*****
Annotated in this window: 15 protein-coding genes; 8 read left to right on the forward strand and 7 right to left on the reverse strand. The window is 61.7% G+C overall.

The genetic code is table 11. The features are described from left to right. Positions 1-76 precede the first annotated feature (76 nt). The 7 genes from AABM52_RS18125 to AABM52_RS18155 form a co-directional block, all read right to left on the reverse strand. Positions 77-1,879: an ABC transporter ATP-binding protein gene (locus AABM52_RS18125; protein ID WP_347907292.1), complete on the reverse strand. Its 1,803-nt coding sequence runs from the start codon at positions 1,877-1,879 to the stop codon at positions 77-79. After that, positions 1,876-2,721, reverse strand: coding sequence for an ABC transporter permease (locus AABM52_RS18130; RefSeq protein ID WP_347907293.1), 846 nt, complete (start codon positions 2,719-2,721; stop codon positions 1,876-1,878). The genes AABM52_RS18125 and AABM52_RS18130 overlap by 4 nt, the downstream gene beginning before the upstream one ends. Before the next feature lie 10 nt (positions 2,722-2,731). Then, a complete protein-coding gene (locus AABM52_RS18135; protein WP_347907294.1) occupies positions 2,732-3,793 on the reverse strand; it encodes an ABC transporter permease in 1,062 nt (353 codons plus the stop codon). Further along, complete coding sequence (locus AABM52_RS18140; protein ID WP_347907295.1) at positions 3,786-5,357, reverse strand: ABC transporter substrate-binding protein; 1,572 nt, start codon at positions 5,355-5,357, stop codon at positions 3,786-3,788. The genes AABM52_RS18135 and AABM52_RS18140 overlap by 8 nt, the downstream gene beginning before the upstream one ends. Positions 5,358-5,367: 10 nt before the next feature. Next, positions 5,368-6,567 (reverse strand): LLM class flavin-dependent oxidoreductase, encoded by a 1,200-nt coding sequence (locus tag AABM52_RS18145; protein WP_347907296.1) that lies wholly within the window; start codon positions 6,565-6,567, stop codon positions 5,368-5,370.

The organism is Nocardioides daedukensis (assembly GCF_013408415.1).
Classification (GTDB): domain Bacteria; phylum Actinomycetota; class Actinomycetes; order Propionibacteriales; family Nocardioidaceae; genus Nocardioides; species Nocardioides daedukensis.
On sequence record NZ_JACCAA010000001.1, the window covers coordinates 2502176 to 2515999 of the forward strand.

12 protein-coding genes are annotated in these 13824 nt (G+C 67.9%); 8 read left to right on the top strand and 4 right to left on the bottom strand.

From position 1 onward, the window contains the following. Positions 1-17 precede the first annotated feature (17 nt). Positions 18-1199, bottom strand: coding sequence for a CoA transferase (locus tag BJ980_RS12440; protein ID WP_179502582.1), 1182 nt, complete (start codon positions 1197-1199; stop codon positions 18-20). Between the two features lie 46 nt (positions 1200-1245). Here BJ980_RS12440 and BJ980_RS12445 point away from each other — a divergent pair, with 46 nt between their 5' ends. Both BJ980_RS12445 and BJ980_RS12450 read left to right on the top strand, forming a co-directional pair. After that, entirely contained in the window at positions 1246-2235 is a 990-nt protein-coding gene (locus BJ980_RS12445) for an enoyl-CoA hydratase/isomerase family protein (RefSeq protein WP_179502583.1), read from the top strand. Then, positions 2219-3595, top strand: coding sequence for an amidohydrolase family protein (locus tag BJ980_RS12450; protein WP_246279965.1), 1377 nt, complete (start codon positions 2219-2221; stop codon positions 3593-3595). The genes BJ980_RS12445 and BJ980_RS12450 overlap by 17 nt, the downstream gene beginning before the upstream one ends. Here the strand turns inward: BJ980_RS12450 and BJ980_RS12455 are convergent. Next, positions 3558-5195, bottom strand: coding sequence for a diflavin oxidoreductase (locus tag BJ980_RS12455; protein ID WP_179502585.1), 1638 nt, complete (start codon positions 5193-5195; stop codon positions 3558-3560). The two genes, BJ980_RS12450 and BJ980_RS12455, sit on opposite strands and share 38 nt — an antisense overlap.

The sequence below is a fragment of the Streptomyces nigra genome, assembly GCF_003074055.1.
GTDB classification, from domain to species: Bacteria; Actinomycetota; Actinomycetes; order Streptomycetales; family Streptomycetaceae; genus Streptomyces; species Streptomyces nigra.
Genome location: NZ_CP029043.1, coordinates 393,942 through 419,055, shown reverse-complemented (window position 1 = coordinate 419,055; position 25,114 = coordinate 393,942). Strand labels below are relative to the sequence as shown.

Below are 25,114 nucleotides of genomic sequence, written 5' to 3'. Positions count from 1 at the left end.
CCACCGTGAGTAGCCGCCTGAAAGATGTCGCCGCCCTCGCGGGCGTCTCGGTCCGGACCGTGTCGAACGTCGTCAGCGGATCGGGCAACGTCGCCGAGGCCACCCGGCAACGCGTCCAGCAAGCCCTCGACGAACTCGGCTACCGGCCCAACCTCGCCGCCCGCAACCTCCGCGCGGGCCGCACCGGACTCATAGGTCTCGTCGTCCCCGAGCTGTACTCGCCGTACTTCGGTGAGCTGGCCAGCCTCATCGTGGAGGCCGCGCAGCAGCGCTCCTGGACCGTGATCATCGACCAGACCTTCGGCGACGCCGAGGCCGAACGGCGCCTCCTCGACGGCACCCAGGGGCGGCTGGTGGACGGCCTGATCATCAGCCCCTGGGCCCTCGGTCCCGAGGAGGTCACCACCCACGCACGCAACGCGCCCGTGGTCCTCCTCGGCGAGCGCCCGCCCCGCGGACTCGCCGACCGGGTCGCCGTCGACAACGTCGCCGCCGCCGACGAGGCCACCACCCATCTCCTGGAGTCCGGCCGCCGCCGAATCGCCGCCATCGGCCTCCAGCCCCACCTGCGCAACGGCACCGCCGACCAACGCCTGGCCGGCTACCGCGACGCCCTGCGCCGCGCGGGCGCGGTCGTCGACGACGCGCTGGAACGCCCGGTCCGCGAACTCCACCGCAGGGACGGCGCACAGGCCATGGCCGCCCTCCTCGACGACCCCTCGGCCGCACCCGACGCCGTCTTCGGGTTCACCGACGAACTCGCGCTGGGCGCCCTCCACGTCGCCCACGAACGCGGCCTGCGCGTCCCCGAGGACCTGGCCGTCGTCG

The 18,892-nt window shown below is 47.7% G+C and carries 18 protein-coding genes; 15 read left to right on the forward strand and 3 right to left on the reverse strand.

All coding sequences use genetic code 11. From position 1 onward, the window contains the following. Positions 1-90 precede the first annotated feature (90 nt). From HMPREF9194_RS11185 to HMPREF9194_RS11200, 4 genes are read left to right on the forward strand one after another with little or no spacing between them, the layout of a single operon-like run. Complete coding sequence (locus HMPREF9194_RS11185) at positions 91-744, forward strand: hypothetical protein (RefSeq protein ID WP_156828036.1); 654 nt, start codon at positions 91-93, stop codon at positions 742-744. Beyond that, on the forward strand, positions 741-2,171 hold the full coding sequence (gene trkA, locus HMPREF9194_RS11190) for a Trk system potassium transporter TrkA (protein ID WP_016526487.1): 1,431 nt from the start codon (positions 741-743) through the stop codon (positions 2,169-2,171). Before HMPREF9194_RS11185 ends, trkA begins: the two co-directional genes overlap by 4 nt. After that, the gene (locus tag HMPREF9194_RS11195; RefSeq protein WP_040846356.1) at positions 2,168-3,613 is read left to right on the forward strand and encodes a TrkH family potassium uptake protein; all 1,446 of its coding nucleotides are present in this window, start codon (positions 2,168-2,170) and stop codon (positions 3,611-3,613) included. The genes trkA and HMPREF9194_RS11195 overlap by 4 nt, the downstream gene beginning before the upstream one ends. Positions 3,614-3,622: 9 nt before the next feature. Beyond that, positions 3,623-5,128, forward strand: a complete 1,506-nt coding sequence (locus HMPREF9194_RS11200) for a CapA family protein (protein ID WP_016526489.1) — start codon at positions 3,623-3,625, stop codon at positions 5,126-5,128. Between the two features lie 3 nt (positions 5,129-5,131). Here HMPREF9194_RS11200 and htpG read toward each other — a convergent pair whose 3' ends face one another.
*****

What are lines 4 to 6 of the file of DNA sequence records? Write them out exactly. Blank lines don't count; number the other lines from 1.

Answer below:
Classification (GTDB): domain Bacteria; phylum Actinomycetota; class Actinomycetes; order Propionibacteriales; family Nocardioidaceae; genus Nocardioides; species Nocardioides daedukensis.
On sequence record NZ_JACCAA010000001.1, the window covers coordinates 2502176 to 2515999 of the forward strand.

12 protein-coding genes are annotated in these 13824 nt (G+C 67.9%); 8 read left to right on the top strand and 4 right to left on the bottom strand.